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January 12, 2006

Norbert Weiner on Computer Automation and Work

I've written several entries on the ways in which one economic effect of computer automation is to drive people to develop and market skills that have not yet been automated. Just to make clear that this topic is far from new, and that it has ethical as well as economic implications, consider the following statement about the human impact of computer automation from Norbert Weiner's 1950 book The Human Use of Human Beings: Cybernetics and Society:

We were here in the presence of another social potentiality of unheard-of importance for good and for evil.... It [technology] gives the human race a new and most effective collection of mechanical slaves to perform its labor.... However, any labor that accepts the conditions of competition with slave labor accepts the conditions of slave labor, and is essentially slave labor.... However, taking the second [industrial] revolution as accomplished, the average human being of mediocre attainments or less has nothing to sell that is worth anyone's money to buy. The answer, of course, is to have a society based on human values other than buying or selling.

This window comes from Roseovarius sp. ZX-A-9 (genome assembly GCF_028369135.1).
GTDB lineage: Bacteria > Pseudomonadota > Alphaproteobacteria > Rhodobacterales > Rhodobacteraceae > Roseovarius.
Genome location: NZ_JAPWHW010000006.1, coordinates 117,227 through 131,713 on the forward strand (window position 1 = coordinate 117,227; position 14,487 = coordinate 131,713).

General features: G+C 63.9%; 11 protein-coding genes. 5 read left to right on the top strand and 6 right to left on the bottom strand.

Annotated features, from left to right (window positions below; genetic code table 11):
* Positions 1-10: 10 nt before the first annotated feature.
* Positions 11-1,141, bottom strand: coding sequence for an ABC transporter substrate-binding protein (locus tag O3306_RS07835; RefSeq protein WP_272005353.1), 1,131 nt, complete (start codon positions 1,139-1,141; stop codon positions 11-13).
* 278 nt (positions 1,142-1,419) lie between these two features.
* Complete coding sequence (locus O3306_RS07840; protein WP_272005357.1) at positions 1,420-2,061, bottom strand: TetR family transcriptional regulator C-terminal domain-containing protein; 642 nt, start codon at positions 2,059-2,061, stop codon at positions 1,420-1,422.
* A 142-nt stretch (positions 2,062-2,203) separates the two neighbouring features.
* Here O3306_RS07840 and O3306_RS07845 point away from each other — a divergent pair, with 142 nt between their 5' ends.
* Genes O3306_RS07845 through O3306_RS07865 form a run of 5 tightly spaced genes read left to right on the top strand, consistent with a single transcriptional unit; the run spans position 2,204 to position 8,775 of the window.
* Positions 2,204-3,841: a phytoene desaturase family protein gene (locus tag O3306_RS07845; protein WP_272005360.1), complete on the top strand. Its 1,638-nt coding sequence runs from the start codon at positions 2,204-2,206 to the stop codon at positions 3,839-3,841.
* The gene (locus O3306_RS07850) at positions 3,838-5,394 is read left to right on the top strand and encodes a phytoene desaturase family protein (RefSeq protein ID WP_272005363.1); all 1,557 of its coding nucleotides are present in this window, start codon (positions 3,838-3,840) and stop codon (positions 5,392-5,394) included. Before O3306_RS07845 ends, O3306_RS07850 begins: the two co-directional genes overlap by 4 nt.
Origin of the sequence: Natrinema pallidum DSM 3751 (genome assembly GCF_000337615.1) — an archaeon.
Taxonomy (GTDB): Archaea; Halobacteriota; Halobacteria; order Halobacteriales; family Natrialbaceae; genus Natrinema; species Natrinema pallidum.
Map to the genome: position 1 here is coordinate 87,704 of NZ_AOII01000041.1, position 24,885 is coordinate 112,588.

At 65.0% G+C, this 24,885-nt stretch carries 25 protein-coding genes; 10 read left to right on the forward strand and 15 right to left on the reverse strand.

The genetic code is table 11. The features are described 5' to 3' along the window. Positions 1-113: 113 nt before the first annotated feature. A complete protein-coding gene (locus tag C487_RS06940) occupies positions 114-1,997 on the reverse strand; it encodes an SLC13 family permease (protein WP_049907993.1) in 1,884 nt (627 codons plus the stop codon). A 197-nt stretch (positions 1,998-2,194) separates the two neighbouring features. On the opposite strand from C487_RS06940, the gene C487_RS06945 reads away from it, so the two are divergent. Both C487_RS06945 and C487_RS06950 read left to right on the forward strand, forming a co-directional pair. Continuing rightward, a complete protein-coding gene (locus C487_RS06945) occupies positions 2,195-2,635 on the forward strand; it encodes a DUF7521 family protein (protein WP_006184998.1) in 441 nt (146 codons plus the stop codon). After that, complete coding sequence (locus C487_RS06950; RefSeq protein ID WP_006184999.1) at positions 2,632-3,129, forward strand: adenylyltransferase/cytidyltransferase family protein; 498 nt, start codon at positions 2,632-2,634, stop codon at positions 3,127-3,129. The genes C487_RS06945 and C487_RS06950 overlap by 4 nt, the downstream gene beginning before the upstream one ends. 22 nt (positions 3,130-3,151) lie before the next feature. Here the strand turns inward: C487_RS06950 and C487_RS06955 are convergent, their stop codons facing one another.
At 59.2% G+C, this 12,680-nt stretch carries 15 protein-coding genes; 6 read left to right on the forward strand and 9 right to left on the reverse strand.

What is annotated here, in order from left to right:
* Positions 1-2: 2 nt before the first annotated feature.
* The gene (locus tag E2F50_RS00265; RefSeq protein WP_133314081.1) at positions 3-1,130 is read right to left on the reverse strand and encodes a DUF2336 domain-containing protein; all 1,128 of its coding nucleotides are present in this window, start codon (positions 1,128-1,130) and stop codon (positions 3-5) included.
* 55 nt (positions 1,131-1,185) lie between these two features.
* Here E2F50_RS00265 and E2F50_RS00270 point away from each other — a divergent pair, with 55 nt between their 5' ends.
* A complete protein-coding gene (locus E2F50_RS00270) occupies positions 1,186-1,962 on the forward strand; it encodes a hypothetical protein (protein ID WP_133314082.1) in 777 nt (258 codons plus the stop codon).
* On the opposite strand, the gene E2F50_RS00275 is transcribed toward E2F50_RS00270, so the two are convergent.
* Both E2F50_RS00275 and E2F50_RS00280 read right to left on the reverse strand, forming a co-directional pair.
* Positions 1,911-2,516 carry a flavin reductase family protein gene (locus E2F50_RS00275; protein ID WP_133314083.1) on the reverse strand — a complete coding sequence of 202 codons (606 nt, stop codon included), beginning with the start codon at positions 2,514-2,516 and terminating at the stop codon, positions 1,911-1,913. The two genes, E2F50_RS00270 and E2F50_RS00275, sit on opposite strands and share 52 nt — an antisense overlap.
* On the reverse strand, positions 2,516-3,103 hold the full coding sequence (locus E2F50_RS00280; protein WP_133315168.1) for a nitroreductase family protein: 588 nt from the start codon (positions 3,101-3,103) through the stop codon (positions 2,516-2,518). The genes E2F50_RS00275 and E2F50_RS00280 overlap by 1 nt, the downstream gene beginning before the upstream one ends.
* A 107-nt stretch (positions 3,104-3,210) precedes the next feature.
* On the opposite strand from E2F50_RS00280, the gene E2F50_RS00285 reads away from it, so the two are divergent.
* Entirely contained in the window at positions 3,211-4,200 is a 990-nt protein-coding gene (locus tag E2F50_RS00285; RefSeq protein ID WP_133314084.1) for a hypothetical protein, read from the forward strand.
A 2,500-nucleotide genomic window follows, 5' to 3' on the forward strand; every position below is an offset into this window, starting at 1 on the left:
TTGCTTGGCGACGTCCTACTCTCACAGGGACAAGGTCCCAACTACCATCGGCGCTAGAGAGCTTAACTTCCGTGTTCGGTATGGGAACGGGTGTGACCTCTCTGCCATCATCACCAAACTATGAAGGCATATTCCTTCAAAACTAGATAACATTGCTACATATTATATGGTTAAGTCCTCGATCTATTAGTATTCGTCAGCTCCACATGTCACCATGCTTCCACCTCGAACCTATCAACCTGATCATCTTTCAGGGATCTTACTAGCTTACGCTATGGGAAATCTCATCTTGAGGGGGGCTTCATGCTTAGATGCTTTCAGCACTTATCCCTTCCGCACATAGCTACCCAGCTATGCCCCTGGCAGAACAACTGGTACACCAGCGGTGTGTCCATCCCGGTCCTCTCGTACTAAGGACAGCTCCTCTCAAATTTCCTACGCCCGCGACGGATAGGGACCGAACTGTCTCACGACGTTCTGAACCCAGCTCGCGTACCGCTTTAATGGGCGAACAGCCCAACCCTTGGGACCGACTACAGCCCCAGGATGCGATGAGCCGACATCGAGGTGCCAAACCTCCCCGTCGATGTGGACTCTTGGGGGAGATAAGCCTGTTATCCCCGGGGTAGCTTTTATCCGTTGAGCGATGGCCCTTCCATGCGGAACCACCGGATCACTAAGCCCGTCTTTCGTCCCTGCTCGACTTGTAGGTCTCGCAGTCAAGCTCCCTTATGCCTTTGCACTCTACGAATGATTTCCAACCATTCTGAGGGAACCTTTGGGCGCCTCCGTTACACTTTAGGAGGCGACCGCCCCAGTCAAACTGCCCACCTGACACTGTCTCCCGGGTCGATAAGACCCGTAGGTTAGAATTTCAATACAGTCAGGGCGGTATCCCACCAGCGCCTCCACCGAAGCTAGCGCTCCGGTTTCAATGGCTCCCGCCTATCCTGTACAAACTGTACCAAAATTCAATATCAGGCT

Just some food for thought from a half-century ago.

Posted by Robert at January 12, 2006 7:15 AM
category: Ethics | Work


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